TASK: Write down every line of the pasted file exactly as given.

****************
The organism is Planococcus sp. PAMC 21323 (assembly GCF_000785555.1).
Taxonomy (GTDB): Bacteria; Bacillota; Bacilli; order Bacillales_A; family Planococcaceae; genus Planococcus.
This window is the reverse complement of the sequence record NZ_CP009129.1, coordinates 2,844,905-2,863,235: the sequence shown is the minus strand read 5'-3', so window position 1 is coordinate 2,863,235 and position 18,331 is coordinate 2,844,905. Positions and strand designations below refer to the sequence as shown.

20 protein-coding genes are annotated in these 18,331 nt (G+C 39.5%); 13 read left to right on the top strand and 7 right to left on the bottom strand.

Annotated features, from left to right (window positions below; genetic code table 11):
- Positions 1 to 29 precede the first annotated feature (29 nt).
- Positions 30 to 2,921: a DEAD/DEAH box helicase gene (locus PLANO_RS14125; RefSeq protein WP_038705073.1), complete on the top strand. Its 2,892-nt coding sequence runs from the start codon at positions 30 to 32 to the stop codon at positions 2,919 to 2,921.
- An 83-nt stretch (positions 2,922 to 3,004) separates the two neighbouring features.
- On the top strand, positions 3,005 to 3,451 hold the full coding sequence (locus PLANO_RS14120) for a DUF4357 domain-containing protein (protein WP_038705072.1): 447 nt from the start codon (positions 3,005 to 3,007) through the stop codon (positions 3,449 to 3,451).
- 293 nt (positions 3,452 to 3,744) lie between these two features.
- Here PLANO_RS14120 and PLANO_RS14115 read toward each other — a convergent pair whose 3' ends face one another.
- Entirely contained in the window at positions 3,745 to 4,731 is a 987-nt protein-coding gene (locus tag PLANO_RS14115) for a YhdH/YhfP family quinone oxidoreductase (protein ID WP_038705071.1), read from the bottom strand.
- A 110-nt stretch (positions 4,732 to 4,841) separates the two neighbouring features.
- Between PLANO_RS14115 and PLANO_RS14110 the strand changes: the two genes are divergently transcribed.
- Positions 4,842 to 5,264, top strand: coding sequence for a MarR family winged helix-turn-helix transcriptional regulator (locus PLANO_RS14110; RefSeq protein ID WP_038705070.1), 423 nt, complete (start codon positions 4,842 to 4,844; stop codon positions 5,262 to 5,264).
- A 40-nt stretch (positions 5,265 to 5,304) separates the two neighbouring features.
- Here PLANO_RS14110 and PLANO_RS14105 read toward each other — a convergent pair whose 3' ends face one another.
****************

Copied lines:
The organism is Planococcus sp. PAMC 21323 (assembly GCF_000785555.1).
Taxonomy (GTDB): Bacteria; Bacillota; Bacilli; order Bacillales_A; family Planococcaceae; genus Planococcus.
This window is the reverse complement of the sequence record NZ_CP009129.1, coordinates 2,844,905-2,863,235: the sequence shown is the minus strand read 5'-3', so window position 1 is coordinate 2,863,235 and position 18,331 is coordinate 2,844,905. Positions and strand designations below refer to the sequence as shown.

20 protein-coding genes are annotated in these 18,331 nt (G+C 39.5%); 13 read left to right on the top strand and 7 right to left on the bottom strand.

Annotated features, from left to right (window positions below; genetic code table 11):
- Positions 1 to 29 precede the first annotated feature (29 nt).
- Positions 30 to 2,921: a DEAD/DEAH box helicase gene (locus PLANO_RS14125; RefSeq protein WP_038705073.1), complete on the top strand. Its 2,892-nt coding sequence runs from the start codon at positions 30 to 32 to the stop codon at positions 2,919 to 2,921.
- An 83-nt stretch (positions 2,922 to 3,004) separates the two neighbouring features.
- On the top strand, positions 3,005 to 3,451 hold the full coding sequence (locus PLANO_RS14120) for a DUF4357 domain-containing protein (protein WP_038705072.1): 447 nt from the start codon (positions 3,005 to 3,007) through the stop codon (positions 3,449 to 3,451).
- 293 nt (positions 3,452 to 3,744) lie between these two features.
- Here PLANO_RS14120 and PLANO_RS14115 read toward each other — a convergent pair whose 3' ends face one another.
- Entirely contained in the window at positions 3,745 to 4,731 is a 987-nt protein-coding gene (locus tag PLANO_RS14115) for a YhdH/YhfP family quinone oxidoreductase (protein ID WP_038705071.1), read from the bottom strand.
- A 110-nt stretch (positions 4,732 to 4,841) separates the two neighbouring features.
- Between PLANO_RS14115 and PLANO_RS14110 the strand changes: the two genes are divergently transcribed.
- Positions 4,842 to 5,264, top strand: coding sequence for a MarR family winged helix-turn-helix transcriptional regulator (locus PLANO_RS14110; RefSeq protein ID WP_038705070.1), 423 nt, complete (start codon positions 4,842 to 4,844; stop codon positions 5,262 to 5,264).
- A 40-nt stretch (positions 5,265 to 5,304) separates the two neighbouring features.
- Here PLANO_RS14110 and PLANO_RS14105 read toward each other — a convergent pair whose 3' ends face one another.